The name of this blog is “Wingin’ It” which is obviously a play on my last name, but it’s also fitting that I love to improvise. Sometimes the improvisation is actually the tune itself, not just the solo within it. How does one make up a tune on the fly?
As I write this, my family and I are on vacation in Myrtle Beach, SC and we are having a wonderful time. We have a friend, Cliff Hackford, who lives in town near the Meher Baba Center and has been an active member there for most of his life. Cliff and I used to play together in NYC and he played drums on & even produced a few of my early albums.
In any event, two days ago we were visiting Cliff and his wife & we went down to the Center and had a jam session on the instruments that were laying around the center: a decent classical guitar and a cajon. We played 4 or 5 tunes during “tea time.” Cliff’s broken arm was still healing and his range of motion was limited. We played a few melodies of tunes that I thought of that would fit the grooves he laid down, and at one point he asked “Can we do a Middle Eastern groove?”
I said “sure” even though I’ve never memorized any Middle Eastern music. So what to do? Well, I know that a common Middle Eastern Scale is the Phrygian Dominant scale (I actually have a double-album and educational package on 82 common and exotic modes called “For Music Geeks Only.”) So I randomly chose a key (in this case D, because it’s guitar-friendly with the open D string that could be used as a potential drone, and also because we had already played in the other common keys of E & A prior to that) and started making up a melody in Phrygian Dominant.
What about the form? A scale over a drone can be enough, but it might be a bit one-dimensional. I like to have some chord changes to keep things moving along, generally. I chose to add a Cm7 chord which is diatonic to D Phrygian Dominant (which is the 5th mode of G harmonic minor). When switching to Cm, I could have tried to keep the scale as-is, but I didn’t for two reasons: 1) the notes of D Phrygian Dominant, which are d, eb, f#, g, a, bb, c would be, to the Cm chord, the 2, b3, #4, 5, 6, b7 & 1, respectively and I simply couldn’t think “C Dorian #4” fast enough and 2) I think trying to stay in one mode makes a song too one-dimensional, so it was more of a contrast to play regular Dorian, and only one different to the scale used on the D chord.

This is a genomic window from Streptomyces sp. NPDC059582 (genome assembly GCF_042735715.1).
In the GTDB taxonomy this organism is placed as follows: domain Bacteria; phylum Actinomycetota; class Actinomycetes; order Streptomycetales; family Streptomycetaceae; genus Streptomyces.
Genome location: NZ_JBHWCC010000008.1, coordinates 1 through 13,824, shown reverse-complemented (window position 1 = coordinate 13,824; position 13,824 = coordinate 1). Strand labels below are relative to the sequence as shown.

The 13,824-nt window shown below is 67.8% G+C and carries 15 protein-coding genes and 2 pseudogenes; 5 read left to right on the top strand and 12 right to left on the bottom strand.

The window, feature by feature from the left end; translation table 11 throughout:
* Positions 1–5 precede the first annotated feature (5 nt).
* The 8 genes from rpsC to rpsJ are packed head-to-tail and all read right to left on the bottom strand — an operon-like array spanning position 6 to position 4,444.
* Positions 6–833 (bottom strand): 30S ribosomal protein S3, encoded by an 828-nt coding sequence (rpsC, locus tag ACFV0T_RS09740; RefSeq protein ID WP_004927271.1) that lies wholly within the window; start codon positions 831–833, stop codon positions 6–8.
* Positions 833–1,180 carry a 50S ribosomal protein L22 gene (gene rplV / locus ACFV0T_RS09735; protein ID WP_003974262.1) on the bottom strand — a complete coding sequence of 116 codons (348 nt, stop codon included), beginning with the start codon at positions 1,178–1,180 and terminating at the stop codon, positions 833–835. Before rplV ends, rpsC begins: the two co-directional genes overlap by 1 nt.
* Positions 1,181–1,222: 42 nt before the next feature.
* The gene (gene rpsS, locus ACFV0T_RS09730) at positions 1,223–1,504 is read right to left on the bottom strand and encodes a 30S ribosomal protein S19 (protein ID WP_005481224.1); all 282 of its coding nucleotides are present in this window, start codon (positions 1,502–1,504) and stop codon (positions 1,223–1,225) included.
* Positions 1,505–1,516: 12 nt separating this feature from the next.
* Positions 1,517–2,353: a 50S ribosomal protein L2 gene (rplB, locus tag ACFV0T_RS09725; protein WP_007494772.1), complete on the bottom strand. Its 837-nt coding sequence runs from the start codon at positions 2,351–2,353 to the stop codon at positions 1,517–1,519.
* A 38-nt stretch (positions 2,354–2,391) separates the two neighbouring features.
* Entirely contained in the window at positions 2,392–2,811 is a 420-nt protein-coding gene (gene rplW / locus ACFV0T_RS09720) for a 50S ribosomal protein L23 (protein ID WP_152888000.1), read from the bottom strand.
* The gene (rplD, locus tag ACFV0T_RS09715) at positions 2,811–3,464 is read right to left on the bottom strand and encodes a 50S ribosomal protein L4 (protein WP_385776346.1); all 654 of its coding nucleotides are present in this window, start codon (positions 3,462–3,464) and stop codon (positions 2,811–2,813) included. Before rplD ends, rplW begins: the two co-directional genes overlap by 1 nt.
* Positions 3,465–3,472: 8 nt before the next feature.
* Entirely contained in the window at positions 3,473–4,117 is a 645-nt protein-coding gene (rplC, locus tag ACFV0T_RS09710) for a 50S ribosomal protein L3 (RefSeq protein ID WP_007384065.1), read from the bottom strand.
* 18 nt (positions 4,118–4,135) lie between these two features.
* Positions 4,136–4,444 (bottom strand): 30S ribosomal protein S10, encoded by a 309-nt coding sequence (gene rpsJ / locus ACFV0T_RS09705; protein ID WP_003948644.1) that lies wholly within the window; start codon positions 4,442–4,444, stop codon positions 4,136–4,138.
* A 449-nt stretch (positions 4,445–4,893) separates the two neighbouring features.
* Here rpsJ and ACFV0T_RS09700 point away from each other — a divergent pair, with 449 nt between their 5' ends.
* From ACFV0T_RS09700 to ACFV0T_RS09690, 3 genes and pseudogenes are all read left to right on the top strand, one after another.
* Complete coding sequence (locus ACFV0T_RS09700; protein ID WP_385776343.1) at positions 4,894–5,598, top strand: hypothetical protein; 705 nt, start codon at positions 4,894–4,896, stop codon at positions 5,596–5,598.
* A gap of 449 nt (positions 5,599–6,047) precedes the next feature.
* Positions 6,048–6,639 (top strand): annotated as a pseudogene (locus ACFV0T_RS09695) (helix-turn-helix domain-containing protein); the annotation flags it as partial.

From there I also decided to add a Gm chord, as it would sound like the IV chord of D, not the I chord of G harmonic minor. Over the Gm chord, I could have used G aeolian (which would have been the same notes as the C dorian), but I think I was unable to conceive of all that on the fly and just played G dorian as well. So, the contrast between G Dorian and D Phrygian Dominant would now be 2 notes different. This would make a nice harmonic contrast and setting for imrpovisation.
Next, I had to be conscious of the form. I spontaneously went to a 12-bar blues form, probably because it’s one of the easiest forms to keep track of. With an AABA form, for example, I would have had two make up two sections rather than 1, and then keep track of where I was in the form at all times. Potentially, making up a Phrygian Dominant melody and chords on the fly with a longer form may have been too much for my little brain to process. The 12-bar form worked much more easily.
Lastly, I wanted to hear a low drone note, so right in the middle of it, I lowered the low E string to D for “drop D tuning,” and I was able to get a low D-drone going in the right places. Here is the video of the jam in its entirety. Let me know what you think and how, if you are a musician, your understanding of spontaneous song-creation may have been expanded via this post.
If you want to learn more about common and exotic scales, go to For Music Geeks Only.